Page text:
By Mike Hughes
Gannett News Service
LOS ANGELES - Five comedy careers will soon teeter on the brief blip of network time. Last Comic Standing has its final face-off at 9 p.m. today on NBC.
Each finalist gets a five-minute set, then viewers will decide who wins a Comedy Central concert and an NBC development deal. Here are people who know how to hold a comedy-club audience for an hour now they have to grab viewers in a few minutes.
"It has to be fat-free," says Cory Kahaney. "You get no time to pander to the audience."
The winner will be announced in early August. The contestants, alphabetically:
Tess Drake grew up in Sandusky, Ohio, near the giant Cedar Point amusement park.
She was a class clown, she says, but the stand-up didn't start until much later, when she was a legal secretary in Oakland, Calif. One factor got her started then, she says. "Divorce. I had a whole lot to say. I was saying it to my friends and they said I should be at a comedy club."
She did. She became a part-time comic eight years ago and a full-timer two years ago.
Cory Kahaney grew up in New York City surrounded by laughs. When she was a teenager her family moved to California.
"I hated it," she says. "I didn't surf; I don't have a surfer's physique. I never saw anyone of color."
So she retreated to New York after high school to be an actress. Mostly, she became a waitress and then a chef. "I didn't start standup until I was 29," she says.
Her cooking skills made her a hit at the Last Comic Standing house where she did much of the cooking.
Ralphie May was drawn first to music. He did his first solos at age 9, first comedy at 13. Both were in his Methodist Church in Clarksville.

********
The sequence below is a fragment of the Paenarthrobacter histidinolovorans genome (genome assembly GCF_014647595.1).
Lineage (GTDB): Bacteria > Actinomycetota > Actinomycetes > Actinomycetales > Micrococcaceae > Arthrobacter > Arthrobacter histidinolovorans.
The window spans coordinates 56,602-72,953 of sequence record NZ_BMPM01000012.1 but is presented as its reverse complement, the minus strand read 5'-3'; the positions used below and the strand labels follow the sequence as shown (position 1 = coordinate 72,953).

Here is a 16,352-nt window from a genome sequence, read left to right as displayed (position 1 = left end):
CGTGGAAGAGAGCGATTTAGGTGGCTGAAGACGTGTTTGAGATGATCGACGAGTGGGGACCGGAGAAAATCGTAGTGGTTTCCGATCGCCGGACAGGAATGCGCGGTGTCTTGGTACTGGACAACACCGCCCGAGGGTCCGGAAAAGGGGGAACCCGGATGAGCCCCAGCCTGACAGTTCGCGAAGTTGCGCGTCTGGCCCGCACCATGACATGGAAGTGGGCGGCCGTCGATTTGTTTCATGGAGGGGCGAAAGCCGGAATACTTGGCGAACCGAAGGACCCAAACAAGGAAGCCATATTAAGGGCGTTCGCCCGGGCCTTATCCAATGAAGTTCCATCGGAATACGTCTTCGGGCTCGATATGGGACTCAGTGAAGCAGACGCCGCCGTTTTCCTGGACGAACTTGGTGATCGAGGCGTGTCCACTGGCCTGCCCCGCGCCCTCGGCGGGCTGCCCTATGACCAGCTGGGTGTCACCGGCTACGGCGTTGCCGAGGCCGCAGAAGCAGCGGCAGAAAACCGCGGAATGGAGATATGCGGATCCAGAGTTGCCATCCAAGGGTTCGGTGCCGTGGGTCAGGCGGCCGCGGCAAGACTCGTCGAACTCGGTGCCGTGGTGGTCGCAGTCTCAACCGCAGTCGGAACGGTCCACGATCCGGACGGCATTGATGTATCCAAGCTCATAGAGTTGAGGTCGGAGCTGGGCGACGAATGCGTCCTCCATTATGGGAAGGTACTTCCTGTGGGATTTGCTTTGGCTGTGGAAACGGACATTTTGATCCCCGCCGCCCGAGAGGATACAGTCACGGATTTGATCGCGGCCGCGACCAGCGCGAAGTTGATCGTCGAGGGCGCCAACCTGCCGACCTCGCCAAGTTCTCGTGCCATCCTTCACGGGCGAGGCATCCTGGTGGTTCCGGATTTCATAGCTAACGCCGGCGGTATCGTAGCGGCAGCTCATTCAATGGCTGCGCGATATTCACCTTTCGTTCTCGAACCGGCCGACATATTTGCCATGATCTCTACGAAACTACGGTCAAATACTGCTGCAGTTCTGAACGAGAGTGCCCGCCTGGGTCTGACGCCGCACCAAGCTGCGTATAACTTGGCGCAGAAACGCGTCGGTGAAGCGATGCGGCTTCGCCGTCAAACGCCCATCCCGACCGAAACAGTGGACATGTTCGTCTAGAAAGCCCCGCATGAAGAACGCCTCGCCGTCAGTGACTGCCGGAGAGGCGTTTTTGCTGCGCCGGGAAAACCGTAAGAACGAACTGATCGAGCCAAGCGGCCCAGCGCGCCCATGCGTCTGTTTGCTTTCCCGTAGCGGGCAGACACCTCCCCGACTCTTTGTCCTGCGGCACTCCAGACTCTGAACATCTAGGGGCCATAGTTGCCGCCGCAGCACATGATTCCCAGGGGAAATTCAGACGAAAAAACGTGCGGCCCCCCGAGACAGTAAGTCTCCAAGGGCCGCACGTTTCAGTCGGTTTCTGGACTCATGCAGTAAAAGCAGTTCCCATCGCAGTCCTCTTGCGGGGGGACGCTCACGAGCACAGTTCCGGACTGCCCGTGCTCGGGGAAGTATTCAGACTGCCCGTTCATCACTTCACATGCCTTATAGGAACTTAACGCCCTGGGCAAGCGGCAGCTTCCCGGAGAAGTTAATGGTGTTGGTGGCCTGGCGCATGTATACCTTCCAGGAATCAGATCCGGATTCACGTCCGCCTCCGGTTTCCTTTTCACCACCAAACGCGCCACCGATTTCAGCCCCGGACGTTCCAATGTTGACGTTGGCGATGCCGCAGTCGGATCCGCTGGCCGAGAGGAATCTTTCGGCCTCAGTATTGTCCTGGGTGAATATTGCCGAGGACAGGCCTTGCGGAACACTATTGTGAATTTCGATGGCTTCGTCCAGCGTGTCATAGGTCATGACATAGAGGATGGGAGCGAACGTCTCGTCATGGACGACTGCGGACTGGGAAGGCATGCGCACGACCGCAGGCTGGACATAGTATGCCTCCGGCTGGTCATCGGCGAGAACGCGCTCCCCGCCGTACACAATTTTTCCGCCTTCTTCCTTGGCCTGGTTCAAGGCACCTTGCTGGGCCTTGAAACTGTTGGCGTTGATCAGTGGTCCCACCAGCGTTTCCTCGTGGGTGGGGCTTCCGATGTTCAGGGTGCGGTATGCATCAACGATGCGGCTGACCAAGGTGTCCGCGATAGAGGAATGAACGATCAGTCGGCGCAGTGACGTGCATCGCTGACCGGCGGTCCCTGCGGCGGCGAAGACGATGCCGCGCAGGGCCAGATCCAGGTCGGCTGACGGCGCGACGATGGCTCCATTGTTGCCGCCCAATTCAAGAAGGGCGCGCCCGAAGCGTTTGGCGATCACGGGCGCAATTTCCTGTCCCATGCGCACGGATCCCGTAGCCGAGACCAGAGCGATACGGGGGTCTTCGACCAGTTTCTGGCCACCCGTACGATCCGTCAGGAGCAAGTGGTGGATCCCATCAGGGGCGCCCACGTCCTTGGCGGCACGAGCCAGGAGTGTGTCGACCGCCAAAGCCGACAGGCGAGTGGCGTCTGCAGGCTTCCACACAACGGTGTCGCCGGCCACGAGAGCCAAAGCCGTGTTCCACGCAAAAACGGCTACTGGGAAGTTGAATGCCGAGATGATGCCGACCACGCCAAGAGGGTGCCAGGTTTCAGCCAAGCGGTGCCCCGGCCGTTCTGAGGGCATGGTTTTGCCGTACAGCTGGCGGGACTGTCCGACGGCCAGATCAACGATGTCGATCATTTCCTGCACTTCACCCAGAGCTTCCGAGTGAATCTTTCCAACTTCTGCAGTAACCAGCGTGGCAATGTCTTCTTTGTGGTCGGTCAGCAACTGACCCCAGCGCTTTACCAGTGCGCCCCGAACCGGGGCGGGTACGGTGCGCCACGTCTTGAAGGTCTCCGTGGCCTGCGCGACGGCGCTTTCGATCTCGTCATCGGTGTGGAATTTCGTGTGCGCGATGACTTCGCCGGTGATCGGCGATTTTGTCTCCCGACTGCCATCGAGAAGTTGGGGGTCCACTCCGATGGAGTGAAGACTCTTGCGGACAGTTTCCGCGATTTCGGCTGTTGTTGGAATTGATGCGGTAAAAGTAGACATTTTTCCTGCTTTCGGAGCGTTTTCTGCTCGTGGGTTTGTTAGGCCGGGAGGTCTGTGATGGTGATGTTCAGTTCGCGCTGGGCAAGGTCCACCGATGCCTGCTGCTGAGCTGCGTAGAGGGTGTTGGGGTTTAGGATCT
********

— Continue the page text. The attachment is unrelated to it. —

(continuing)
The two merge when he does humorous rapping. "That just comes naturally, out of the music," he says.
Dat Phan has no specific memories of his Vietnam homeland. He was 2-weeks-old when his family moved to America. His parents promptly split and he was raised in San Diego by his mother. "I grew up with a dichotomy," he says. "I would go to school and everyone spoke English; at home, everyone spoke Vietnamese ... so I'd go watch the comedies on TV."
Rich Vos is a comedy veteran, someone who's been at it for two decades.
He grew up in Plainfield, N.J., and has traveled the world. There have been great moments, he says, and miserable ones. "The worst time was when I was in Vegas. I knew when it was over I would be going home to an empty house."
Talk show guests
Regis and Kelly (9 a.m., Channel 9): Kristin Davis, BET host Big Tigger.
Wayne Brady (10 a.m., Channel 9): Yoko Ono, Tori Amos.
Caroline Rhea (3 p.m., Channel 19): Alan Cumming, Bridget Moynahan.
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